Granted I do have a particularly sensitive nose, and could even detect a smoker walking 5 floors down and 500m away when pregnant, but this time it was more than me being fussy. So why wait till I was gagging you may ask? Well, apart from the whiff he was perfectly healthy. We checked him all over decaying flesh or rupturing boils, and like I said, he was washed and brushed regularly. Perhaps it was the fear of having a child diagnosed with halitosis that simply riddled me with fear.
So anyway, off to the doctor we went, where I told him that my son smelled horrible.
The doctor, as I expected, looked at me like I was something of a heartless cow when it came to my mothering care and concern. Then he looked into my sons mouth, and lo and behold spotted tonsils the size of walnuts. Or Brazil nuts. Or was it almonds. Anyway, regardless of the nut, apparently they were enormous and stopping all the air flowing down his throat. So the enlarged tonsils were blamed for the smell and I was referred to an ENT specialist to discuss having them removed.
A few weeks later we sat in front off the consultant. “He smells” I said, bracing myself for another raised eyebrow and resisting the urge to let out a “Mooo”, like the nasty Friesian that I am. The consultant looked at my son, turned him both ways and then informed me that he probably had something stuck up his nose. OK. Didn’t see that one coming. His nose certainly didn’t look any bigger than normal, and as far as I could remember, I hadn’t noticed him foraging around in the tool box and sniffing up a spanner. Perhaps it was a piece of Lego, or one of those wretched little Polly Pocket shoes I’m always telling my daughter to clear up.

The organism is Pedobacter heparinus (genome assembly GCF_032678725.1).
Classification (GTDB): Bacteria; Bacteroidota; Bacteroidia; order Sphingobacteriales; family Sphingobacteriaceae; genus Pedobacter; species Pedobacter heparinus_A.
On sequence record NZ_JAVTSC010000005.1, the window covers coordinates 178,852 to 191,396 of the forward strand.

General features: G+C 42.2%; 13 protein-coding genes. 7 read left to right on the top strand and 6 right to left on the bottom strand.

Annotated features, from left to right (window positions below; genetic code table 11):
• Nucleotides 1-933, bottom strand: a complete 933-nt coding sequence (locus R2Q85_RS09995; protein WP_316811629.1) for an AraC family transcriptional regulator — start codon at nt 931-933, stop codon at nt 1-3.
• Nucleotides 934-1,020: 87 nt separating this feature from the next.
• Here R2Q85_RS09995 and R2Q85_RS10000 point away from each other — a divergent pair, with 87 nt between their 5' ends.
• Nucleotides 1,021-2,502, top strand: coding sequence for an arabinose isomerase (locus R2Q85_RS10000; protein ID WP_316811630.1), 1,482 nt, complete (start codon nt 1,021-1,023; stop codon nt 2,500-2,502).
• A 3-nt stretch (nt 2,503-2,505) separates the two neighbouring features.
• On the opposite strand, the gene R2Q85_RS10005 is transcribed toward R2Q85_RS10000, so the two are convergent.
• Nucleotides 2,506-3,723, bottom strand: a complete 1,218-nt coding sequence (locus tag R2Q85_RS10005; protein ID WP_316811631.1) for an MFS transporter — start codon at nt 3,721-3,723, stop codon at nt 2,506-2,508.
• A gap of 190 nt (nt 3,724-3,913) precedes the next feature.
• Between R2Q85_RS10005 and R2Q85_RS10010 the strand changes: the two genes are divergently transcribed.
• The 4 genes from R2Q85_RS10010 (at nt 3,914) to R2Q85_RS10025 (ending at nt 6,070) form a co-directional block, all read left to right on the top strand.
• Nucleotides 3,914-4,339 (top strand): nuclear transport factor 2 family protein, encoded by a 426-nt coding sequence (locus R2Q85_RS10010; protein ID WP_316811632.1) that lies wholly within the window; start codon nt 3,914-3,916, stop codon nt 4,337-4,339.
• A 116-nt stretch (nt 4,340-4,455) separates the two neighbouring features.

Next stop for the doctor, the mouth, and his enormous tonsils were confirmed. They were then linked to his excessive sweating, loud snoring and irregular breathing at night, the long periods of time he spends awake and chatting in the early hours of the morning and his inability to shift a cold or cough. Well that cleared up all of those annoying habit’s then. I was told they needed to be whipped out ASAP, and as luck would have it, he had a slot to do it in a weeks time.